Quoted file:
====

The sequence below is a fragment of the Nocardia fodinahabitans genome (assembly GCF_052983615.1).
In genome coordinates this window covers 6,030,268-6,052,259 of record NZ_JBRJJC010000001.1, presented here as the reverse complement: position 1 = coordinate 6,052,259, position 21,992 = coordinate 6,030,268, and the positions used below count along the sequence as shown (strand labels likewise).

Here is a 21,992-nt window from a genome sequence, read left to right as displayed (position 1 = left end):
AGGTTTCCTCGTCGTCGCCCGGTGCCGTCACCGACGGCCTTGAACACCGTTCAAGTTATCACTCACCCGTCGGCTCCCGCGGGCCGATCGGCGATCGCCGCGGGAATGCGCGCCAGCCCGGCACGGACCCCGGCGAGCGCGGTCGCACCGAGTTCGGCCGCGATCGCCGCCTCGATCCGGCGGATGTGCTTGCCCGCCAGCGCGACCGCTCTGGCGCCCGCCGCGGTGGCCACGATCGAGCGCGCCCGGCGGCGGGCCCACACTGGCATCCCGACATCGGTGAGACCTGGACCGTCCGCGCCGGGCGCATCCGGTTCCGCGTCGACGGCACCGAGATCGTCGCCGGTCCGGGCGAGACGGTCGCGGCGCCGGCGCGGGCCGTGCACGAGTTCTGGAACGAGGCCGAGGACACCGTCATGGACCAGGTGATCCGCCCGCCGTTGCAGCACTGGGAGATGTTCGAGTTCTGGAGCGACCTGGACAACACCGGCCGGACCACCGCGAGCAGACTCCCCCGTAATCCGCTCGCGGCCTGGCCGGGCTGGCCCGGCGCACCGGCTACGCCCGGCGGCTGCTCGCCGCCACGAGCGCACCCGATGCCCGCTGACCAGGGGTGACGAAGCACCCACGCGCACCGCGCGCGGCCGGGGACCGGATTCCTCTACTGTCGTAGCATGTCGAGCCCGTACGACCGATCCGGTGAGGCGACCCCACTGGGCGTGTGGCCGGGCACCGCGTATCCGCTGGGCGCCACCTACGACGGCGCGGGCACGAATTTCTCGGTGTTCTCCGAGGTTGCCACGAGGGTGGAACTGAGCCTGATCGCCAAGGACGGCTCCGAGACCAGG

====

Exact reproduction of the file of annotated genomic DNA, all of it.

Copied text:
The sequence below is a fragment of the Nocardia fodinahabitans genome (assembly GCF_052983615.1).
In genome coordinates this window covers 6,030,268-6,052,259 of record NZ_JBRJJC010000001.1, presented here as the reverse complement: position 1 = coordinate 6,052,259, position 21,992 = coordinate 6,030,268, and the positions used below count along the sequence as shown (strand labels likewise).

Here is a 21,992-nt window from a genome sequence, read left to right as displayed (position 1 = left end):
AGGTTTCCTCGTCGTCGCCCGGTGCCGTCACCGACGGCCTTGAACACCGTTCAAGTTATCACTCACCCGTCGGCTCCCGCGGGCCGATCGGCGATCGCCGCGGGAATGCGCGCCAGCCCGGCACGGACCCCGGCGAGCGCGGTCGCACCGAGTTCGGCCGCGATCGCCGCCTCGATCCGGCGGATGTGCTTGCCCGCCAGCGCGACCGCTCTGGCGCCCGCCGCGGTGGCCACGATCGAGCGCGCCCGGCGGCGGGCCCACACTGGCATCCCGACATCGGTGAGACCTGGACCGTCCGCGCCGGGCGCATCCGGTTCCGCGTCGACGGCACCGAGATCGTCGCCGGTCCGGGCGAGACGGTCGCGGCGCCGGCGCGGGCCGTGCACGAGTTCTGGAACGAGGCCGAGGACACCGTCATGGACCAGGTGATCCGCCCGCCGTTGCAGCACTGGGAGATGTTCGAGTTCTGGAGCGACCTGGACAACACCGGCCGGACCACCGCGAGCAGACTCCCCCGTAATCCGCTCGCGGCCTGGCCGGGCTGGCCCGGCGCACCGGCTACGCCCGGCGGCTGCTCGCCGCCACGAGCGCACCCGATGCCCGCTGACCAGGGGTGACGAAGCACCCACGCGCACCGCGCGCGGCCGGGGACCGGATTCCTCTACTGTCGTAGCATGTCGAGCCCGTACGACCGATCCGGTGAGGCGACCCCACTGGGCGTGTGGCCGGGCACCGCGTATCCGCTGGGCGCCACCTACGACGGCGCGGGCACGAATTTCTCGGTGTTCTCCGAGGTTGCCACGAGGGTGGAACTGAGCCTGATCGCCAAGGACGGCTCCGAGACCAGG